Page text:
This conference will bring together government agencies, rail operators, track owners, transport consultancies and engineering companies to discuss key trends, major projects, and the future of Australasia's urban rail. VTPI Executive Director Todd Litman will speak about rail benefit evaluation.
IN THE NEWS
"Transportation Study That Rated N.S. Highly Was Flawed - Expert," The Chronicle Herald ( http://thechronicleherald.ca/Business/1092273.html ).
Todd Litman says thanks to Clark Williams-Derry of the Sightline Institute ( http://www.sightline.org ) for raising his rank from 'Sustainable Transportation Geek' to 'Sustainable Transportation Geek Overlord' in a blog concerning our critique of the Fraser Institute's transportation studies ( http://daily.sightline.org/daily_score/archive/2008/11/06/dont-like-reality-ignore-it )
The Happy Research Team invites people to participate the 10-minute Happiness in Transport Decision Making Survey ( http://www.civil.ist.utl.pt/~aduarte )
"Pay-As-You-Drive Auto Insurance: Resources for the Future Weekly Commentary," by Jason Bordoff and Pascal Noel ( http://www.rff.org/Publications/WPC/Pages/12_15_08_pay-as-you-drive_insu... )
Automobile use in the United States is underpriced as motorists do not pay for the full costs of pollution, congestion, and traffic accidents when deciding how much to drive. However, there is intense opposition to gasoline taxes, peak-period congestion fees, and other policies that would reduce these externalities by raising the costs of driving. This week, Jason Bordoff and Pascal Noel discuss pay-as-you-drive insurance, which offers a novel approach for reducing automobile use, without raising the private costs of vehicle ownership and use for the majority of drivers.
In an important development, MileMeter ( http://www.milemeter.com) now offers Pay-As-You-Drive insurance in Texas, and plans to expand to other jurisdictions. Instead of purchasing coverage for six months or a year, a Texas motorist may purchase between 1,000 and 6,000 miles of coverage, and make additional purchases as needed.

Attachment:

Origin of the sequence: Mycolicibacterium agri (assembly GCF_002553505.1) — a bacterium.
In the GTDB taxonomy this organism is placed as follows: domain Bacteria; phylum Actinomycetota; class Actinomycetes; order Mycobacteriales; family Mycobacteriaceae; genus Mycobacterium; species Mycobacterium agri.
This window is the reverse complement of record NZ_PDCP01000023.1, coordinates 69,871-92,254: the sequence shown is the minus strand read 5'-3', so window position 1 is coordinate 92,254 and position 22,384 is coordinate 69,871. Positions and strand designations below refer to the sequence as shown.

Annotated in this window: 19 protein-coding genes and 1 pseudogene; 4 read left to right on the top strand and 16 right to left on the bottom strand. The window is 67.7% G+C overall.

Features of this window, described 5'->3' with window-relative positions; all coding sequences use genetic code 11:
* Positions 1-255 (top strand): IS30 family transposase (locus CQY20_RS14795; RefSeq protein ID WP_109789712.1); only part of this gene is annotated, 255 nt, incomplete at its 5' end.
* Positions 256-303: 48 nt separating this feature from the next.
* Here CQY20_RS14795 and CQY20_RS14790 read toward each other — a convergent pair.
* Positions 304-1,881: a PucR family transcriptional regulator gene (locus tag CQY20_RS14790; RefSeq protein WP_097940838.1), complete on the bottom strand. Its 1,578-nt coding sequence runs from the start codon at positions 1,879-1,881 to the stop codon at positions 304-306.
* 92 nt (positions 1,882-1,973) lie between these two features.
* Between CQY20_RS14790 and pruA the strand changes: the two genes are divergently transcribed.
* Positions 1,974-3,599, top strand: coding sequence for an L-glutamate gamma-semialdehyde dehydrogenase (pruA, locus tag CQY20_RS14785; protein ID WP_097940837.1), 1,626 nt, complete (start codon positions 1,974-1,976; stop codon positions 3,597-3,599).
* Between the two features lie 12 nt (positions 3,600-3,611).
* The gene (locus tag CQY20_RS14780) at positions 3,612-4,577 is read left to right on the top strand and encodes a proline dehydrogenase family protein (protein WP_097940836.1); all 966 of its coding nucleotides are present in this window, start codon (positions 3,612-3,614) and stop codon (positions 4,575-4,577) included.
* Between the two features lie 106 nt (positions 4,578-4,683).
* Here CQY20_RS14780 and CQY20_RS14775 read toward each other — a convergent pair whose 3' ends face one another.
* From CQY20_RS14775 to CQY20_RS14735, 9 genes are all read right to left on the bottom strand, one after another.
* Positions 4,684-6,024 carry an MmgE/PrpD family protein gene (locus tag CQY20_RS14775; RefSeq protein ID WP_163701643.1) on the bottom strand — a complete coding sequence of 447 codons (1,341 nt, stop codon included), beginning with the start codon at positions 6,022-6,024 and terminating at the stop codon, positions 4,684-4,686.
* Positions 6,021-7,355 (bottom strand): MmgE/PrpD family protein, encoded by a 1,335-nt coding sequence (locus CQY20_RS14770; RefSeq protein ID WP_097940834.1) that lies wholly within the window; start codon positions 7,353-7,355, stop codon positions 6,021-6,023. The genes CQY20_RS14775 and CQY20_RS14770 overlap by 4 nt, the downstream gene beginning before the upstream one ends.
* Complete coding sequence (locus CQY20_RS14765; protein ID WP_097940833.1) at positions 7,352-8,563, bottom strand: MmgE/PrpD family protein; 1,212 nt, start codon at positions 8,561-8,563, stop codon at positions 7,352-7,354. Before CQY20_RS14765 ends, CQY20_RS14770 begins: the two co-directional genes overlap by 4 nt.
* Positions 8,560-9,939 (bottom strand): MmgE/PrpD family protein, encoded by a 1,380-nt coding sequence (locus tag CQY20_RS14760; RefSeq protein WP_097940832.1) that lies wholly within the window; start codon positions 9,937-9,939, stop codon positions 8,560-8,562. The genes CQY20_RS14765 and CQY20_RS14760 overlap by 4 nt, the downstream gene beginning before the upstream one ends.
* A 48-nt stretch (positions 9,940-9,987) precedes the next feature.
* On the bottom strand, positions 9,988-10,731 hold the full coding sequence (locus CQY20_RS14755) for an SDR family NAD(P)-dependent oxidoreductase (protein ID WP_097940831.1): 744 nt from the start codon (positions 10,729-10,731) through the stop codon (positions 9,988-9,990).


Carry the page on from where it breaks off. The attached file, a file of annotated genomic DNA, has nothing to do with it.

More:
Mikhail Chester and Arpad Horvath (2008), Environmental Life-cycle Assessment of Passenger Transportation: A Detailed Methodology for Energy, Greenhouse Gas and Criteria Pollutant Inventories of Automobiles, Buses, Light Rail, Heavy Rail and Air v.2, UC Berkeley Center for Future Urban Transport, Paper vwp-2008-2; at http://escholarship.org/uc/item/5670921q.
HUD (2008), Impact Fees & Housing Affordability: A Guide for Practitioners, Office of Policy Development and Research, Department of Housing and Urban Development (www.huduser.org); at www.nmhc.org/Content/ServeFile.cfm?FileID=6877.
RAND (2008), "Moving Los Angeles: Short-Term Transportation Policy Options for Improving Transportation," Rand Corporation (www.rand.org); at www.rand.org/pubs/monographs/2008/RAND_MG748.pdf . This paper describes practical ways to reduce traffic congestion in large urban areas. For an excellent summary of this paper see Clark Williams-Derry's blog
BEAT (2008), BEAT The Path To Health, Built Environment and Active Transportation (BEAT), ActNow BC ( www.physicalactivitystrategy.ca); at http://physicalactivitystrategy.ca/pdfs/BEAT_Publication.pdf .
Please let us know if you have comments or questions about any information in this newsletter, or if you would like to be removed from our email list. And please pass this newsletter on to others who may find it useful.